EJucomm, Dalinda Gonzalez-Alcantar’s small technology startup, began as a bare bone mobile application, or app, for De Leon Middle School parents and students to quickly check homework assignments, view school calendars and email campus administrators on their smartphones. Released last March, the innovation will soon hit every McAllen school campus, as the district delivers iPads and iPods to all students and teachers. (Source: The Monitor)
Software architect Matt Gerde, whose wife Deanna is an assistant principal at The Colony High School, designed a new iPhone application specifically for The Colony school feeder system. (Source: Star Local News)
It’s not hard to imagine that other school districts will be following suit. Indeed, one school district recently appealed for help via a Texas Technology Coordinators listserv:
We are researching creating our own school app for Apple devices. If your district has already been through this process, please email me details. What is it named and what content is included. Thanks for any help.
Some districts are partnering with companies to get their apps built, such as one that partnered with WorldLink Apps to build their app:
Mobile device applications are taking the mobile market by storm. The incredible success of the mobile app market is evidenced by the Apple App Store with over 1.5 billion app downloads in its first year alone. Mobile applications are now available across multiple app stores for all smartphones and Java-enabled phones.
Here at WorldLink, we build apps that make a difference for the individual user or the corporate team member in the Dallas, Fort Worth, Plano and Frisco areas, as well as nationwide. Our apps provide valuable and meaningful services to the mobile user of today in categories such as reference, enterprise software, lifestyle, healthcare, government, entertainment, social networks, travel, sports and others. Take a look at our current applications on the market and let us know if our Dallas mobile application development services can help make your vision a reality.
And, garnered responses–which I’ve added to–like the following which may be helpful to others embarking in the pursuit of app creation:
MIT’s (formerly Google’s) Android App Inventor – App Inventor lets you develop applications for Android phones using a web browser and either a connected phone or emulator. The App Inventor servers store your work and help you keep track of your projects.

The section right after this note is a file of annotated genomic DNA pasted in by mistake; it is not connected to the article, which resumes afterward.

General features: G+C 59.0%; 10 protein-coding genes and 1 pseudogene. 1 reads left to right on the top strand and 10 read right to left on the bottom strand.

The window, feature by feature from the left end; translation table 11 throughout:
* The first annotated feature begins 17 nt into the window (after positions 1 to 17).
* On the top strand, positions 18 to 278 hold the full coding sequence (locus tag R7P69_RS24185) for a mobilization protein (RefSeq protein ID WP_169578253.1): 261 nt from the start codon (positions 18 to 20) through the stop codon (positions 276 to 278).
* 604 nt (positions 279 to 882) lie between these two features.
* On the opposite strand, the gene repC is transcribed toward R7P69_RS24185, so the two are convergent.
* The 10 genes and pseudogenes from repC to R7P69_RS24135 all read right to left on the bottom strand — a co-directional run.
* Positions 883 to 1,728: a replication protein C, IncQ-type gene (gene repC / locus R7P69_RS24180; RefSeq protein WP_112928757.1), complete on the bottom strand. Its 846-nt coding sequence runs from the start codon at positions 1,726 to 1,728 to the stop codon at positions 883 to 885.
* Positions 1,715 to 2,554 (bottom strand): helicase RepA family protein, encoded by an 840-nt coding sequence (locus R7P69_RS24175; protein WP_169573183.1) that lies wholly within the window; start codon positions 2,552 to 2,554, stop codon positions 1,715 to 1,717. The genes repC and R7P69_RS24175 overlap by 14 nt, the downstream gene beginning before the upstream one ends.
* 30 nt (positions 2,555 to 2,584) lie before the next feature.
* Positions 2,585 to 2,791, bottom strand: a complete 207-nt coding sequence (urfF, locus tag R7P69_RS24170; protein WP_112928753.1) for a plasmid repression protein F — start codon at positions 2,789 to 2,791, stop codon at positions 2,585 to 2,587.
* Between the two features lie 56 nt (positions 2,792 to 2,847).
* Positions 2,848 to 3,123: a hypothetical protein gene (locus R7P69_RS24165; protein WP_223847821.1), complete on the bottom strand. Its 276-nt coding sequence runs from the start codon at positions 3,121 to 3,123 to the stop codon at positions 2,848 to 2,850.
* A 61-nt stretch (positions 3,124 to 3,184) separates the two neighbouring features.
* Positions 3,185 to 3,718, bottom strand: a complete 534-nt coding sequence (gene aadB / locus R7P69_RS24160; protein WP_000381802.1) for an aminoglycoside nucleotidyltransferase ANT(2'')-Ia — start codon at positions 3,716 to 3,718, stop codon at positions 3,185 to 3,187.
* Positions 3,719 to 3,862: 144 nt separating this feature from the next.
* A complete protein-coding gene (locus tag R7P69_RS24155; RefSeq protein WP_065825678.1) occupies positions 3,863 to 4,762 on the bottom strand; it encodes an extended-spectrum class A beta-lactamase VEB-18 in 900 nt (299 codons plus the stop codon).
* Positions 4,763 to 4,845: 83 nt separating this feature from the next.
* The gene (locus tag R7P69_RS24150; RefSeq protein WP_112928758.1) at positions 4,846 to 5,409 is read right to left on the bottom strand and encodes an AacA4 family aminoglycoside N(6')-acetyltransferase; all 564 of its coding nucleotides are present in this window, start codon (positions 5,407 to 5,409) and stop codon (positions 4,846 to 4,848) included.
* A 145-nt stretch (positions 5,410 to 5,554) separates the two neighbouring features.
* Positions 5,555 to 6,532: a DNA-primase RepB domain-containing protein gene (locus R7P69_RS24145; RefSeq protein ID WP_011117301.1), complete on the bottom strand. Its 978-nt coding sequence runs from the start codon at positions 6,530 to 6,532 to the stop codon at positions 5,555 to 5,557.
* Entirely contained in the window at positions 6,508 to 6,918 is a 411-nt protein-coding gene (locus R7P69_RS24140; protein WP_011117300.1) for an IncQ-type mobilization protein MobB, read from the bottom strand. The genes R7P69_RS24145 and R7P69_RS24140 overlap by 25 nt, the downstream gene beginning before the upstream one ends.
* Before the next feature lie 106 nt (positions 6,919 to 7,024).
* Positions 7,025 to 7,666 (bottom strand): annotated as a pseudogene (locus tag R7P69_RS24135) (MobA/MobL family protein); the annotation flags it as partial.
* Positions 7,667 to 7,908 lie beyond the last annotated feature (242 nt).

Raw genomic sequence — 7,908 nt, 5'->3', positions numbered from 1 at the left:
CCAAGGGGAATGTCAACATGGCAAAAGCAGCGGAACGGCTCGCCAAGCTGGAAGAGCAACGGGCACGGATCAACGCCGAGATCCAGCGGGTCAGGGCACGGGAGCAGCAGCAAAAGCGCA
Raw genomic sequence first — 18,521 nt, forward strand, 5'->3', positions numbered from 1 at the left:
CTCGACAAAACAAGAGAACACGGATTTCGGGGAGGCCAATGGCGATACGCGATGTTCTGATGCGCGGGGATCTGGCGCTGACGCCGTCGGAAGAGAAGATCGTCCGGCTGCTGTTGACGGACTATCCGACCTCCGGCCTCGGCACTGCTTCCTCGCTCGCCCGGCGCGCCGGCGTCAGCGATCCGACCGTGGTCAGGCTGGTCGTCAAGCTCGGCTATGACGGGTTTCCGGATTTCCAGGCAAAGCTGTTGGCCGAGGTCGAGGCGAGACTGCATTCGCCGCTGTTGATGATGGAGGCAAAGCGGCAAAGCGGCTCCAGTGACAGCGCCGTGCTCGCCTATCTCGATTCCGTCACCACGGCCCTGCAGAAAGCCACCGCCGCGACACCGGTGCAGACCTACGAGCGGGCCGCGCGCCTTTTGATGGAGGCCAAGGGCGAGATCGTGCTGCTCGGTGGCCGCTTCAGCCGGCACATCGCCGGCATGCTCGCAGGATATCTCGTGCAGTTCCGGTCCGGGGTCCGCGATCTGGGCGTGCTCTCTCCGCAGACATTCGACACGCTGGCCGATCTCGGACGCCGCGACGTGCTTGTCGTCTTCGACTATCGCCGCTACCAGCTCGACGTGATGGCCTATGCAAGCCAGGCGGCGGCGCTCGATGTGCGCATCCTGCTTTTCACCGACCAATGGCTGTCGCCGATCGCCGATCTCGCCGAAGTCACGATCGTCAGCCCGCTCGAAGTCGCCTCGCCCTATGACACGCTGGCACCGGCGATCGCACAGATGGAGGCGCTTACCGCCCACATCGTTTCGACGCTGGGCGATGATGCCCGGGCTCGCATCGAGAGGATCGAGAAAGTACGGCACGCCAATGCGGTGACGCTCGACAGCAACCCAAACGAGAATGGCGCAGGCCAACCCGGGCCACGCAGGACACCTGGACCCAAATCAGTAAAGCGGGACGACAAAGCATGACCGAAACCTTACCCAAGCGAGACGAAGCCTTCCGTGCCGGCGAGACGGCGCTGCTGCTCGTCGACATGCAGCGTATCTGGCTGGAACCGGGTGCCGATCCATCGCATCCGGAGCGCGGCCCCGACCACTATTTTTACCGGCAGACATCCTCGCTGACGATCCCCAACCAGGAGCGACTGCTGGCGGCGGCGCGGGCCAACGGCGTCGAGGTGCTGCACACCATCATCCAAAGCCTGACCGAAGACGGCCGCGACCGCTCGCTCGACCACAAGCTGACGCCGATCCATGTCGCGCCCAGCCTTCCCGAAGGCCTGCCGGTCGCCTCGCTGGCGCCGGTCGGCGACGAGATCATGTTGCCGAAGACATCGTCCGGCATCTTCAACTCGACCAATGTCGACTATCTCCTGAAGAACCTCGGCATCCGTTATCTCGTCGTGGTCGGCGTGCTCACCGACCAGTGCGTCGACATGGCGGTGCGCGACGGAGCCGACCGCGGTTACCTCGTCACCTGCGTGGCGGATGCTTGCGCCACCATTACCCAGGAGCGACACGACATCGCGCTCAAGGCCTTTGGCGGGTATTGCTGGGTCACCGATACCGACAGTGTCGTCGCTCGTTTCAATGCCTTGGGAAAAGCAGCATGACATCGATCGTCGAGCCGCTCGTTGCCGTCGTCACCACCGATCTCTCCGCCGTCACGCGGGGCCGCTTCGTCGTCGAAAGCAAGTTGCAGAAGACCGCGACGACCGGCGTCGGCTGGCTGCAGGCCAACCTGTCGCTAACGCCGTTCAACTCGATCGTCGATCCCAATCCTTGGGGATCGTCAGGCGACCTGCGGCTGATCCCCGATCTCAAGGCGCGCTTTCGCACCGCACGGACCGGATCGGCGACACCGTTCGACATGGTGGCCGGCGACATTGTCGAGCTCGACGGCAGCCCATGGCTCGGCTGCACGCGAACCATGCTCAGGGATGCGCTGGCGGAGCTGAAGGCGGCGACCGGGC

Android Developer’s Guide – The Dev Guide provides a practical introduction to developing applications for Android and documentation about major platform features. It explores the concepts behind Android, the framework for constructing an application, and the tools for developing, testing, and publishing software for the platform.
For Apple iOS devices, consider iWebKit: a free framework designed for the creation of iPhone and iPod touch compatible websites or webapps. The kit is accessible to anyone and HTML experience is not essential. It is simple to understand thanks to the included User Guide and help on the forum. In a couple of minutes you will be able to create a full and profesional looking website.
Stanford University’s Developing Mobile Apps with Web Technologies – Students have the unique opportunity to attain the technical knowledge needed to create their own apps, get insider information about the application submission process at companies like Apple and Palm, and network with various members of Palm’s executive team. The goal of the course is to give students the tools they need to become successful mobile application developer, from rigorous technical experience to valuable personal connections. Prerequisites: CS106B or X highly recommended.
For example, here are a few more I didn’t know about…I just don’t know how “good” they are:
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